Retained STNR: When a Child Retains the STNR, Certain Learning Areas Break Down

By: Integrated Learning Strategies

Correct posture is crucial for children's good health, as it helps them maintain energy and prevent fatigue and stress. Poor posture can result from injury, fall, or environmental factors like inadequate sleeping habits. It may also indicate a retained primitive reflex, impacting daily tasks and classroom learning.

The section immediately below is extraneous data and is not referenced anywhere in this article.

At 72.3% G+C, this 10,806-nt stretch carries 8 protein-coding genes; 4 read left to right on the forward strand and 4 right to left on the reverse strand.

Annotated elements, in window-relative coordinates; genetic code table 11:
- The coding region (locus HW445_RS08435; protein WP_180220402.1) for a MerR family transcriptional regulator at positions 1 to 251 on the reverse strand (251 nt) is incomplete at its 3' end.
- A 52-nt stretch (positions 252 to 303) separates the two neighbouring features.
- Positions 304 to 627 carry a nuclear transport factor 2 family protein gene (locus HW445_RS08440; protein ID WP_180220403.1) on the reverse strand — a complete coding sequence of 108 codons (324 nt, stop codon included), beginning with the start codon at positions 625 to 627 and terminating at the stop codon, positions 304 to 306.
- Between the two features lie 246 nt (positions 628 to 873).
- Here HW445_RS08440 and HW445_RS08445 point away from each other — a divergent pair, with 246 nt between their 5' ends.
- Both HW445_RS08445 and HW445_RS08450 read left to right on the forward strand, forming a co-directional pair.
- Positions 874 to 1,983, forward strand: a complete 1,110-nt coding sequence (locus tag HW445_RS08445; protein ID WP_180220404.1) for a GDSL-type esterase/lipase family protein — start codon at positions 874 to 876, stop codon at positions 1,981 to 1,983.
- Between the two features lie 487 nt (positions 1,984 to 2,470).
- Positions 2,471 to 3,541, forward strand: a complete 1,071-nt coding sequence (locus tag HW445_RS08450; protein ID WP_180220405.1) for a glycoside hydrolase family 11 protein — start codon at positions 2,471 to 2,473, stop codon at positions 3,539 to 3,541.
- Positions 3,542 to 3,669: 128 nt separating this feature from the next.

Retained STNR refers to a baby's inability to coordinate the upper and lower body, causing them to "bear walk" on their hands and feet. This can lead to poor posture, fidgeting, and squirming, which can cause attention and focus issues in the classroom. As the child ages, they may prefer lying on the floor or sit in the "W-position."

Retained STNR is indicated by unsynchronized swimming movements, poor upper and lower body coordination, and other signs. – Unable to coordinate crawling on hands and knees – Poor posture – Floppy muscle tone – Prefers to lie on floor – Poor posture sitting in a chair – Uncoordinated – Difficulty with swimming – W-Sitting

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